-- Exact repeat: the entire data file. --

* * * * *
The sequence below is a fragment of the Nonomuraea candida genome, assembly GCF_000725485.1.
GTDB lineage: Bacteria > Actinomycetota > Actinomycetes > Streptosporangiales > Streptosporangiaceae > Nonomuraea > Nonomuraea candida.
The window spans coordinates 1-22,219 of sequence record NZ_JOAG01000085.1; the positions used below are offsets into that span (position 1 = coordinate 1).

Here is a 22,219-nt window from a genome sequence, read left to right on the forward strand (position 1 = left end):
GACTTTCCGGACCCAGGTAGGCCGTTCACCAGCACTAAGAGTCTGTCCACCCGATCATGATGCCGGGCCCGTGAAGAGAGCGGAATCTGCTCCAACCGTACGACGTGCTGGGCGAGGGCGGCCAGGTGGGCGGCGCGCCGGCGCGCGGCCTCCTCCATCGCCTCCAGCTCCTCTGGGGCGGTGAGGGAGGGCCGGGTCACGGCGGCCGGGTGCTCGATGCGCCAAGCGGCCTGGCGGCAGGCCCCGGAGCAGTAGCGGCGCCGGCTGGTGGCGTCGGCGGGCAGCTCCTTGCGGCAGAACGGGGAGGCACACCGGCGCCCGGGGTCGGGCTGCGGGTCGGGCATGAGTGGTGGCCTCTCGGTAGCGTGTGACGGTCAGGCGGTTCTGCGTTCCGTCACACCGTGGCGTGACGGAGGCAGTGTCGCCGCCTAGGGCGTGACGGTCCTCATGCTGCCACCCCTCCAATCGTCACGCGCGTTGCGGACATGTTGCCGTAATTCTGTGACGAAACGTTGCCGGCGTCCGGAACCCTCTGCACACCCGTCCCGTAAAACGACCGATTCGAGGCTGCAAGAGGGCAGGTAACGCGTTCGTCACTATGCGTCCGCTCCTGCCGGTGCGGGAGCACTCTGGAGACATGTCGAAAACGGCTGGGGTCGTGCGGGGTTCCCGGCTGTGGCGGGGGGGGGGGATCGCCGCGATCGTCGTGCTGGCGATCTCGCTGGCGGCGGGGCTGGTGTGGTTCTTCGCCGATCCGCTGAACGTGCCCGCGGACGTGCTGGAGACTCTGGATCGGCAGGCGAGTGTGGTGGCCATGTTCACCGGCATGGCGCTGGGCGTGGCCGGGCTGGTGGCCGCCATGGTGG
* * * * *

The sequence below is a fragment of the Nonomuraea candida genome, assembly GCF_000725485.1.
GTDB lineage: Bacteria > Actinomycetota > Actinomycetes > Streptosporangiales > Streptosporangiaceae > Nonomuraea > Nonomuraea candida.
The window spans coordinates 1-22,219 of sequence record NZ_JOAG01000085.1; the positions used below are offsets into that span (position 1 = coordinate 1).

Here is a 22,219-nt window from a genome sequence, read left to right on the forward strand (position 1 = left end):
GACTTTCCGGACCCAGGTAGGCCGTTCACCAGCACTAAGAGTCTGTCCACCCGATCATGATGCCGGGCCCGTGAAGAGAGCGGAATCTGCTCCAACCGTACGACGTGCTGGGCGAGGGCGGCCAGGTGGGCGGCGCGCCGGCGCGCGGCCTCCTCCATCGCCTCCAGCTCCTCTGGGGCGGTGAGGGAGGGCCGGGTCACGGCGGCCGGGTGCTCGATGCGCCAAGCGGCCTGGCGGCAGGCCCCGGAGCAGTAGCGGCGCCGGCTGGTGGCGTCGGCGGGCAGCTCCTTGCGGCAGAACGGGGAGGCACACCGGCGCCCGGGGTCGGGCTGCGGGTCGGGCATGAGTGGTGGCCTCTCGGTAGCGTGTGACGGTCAGGCGGTTCTGCGTTCCGTCACACCGTGGCGTGACGGAGGCAGTGTCGCCGCCTAGGGCGTGACGGTCCTCATGCTGCCACCCCTCCAATCGTCACGCGCGTTGCGGACATGTTGCCGTAATTCTGTGACGAAACGTTGCCGGCGTCCGGAACCCTCTGCACACCCGTCCCGTAAAACGACCGATTCGAGGCTGCAAGAGGGCAGGTAACGCGTTCGTCACTATGCGTCCGCTCCTGCCGGTGCGGGAGCACTCTGGAGACATGTCGAAAACGGCTGGGGTCGTGCGGGGTTCCCGGCTGTGGCGGGGGGGGGGGATCGCCGCGATCGTCGTGCTGGCGATCTCGCTGGCGGCGGGGCTGGTGTGGTTCTTCGCCGATCCGCTGAACGTGCCCGCGGACGTGCTGGAGACTCTGGATCGGCAGGCGAGTGTGGTGGCCATGTTCACCGGCATGGCGCTGGGCGTGGCCGGGCTGGTGGCCGCCATGGTGG